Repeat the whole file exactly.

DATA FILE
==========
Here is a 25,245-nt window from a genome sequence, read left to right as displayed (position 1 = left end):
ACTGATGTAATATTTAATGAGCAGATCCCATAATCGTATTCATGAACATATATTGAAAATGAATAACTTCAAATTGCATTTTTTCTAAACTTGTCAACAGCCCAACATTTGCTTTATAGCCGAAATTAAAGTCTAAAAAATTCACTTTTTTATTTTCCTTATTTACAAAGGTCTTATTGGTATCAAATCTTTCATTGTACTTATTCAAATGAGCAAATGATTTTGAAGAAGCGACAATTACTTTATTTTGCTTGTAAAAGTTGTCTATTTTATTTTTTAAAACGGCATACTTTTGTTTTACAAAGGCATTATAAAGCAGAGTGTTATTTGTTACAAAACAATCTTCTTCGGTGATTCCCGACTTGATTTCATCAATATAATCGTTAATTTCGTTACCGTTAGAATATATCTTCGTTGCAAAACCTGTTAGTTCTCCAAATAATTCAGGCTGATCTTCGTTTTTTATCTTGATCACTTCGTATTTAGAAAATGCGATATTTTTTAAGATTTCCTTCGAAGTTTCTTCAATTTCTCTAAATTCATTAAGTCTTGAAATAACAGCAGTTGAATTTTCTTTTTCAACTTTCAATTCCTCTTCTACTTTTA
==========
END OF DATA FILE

Here is a 25,245-nt window from a genome sequence, read left to right as displayed (position 1 = left end):
ACTGATGTAATATTTAATGAGCAGATCCCATAATCGTATTCATGAACATATATTGAAAATGAATAACTTCAAATTGCATTTTTTCTAAACTTGTCAACAGCCCAACATTTGCTTTATAGCCGAAATTAAAGTCTAAAAAATTCACTTTTTTATTTTCCTTATTTACAAAGGTCTTATTGGTATCAAATCTTTCATTGTACTTATTCAAATGAGCAAATGATTTTGAAGAAGCGACAATTACTTTATTTTGCTTGTAAAAGTTGTCTATTTTATTTTTTAAAACGGCATACTTTTGTTTTACAAAGGCATTATAAAGCAGAGTGTTATTTGTTACAAAACAATCTTCTTCGGTGATTCCCGACTTGATTTCATCAATATAATCGTTAATTTCGTTACCGTTAGAATATATCTTCGTTGCAAAACCTGTTAGTTCTCCAAATAATTCAGGCTGATCTTCGTTTTTTATCTTGATCACTTCGTATTTAGAAAATGCGATATTTTTTAAGATTTCCTTCGAAGTTTCTTCAATTTCTCTAAATTCATTAAGTCTTGAAATAACAGCAGTTGAATTTTCTTTTTCAACTTTCAATTCCTCTTCTACTTTTA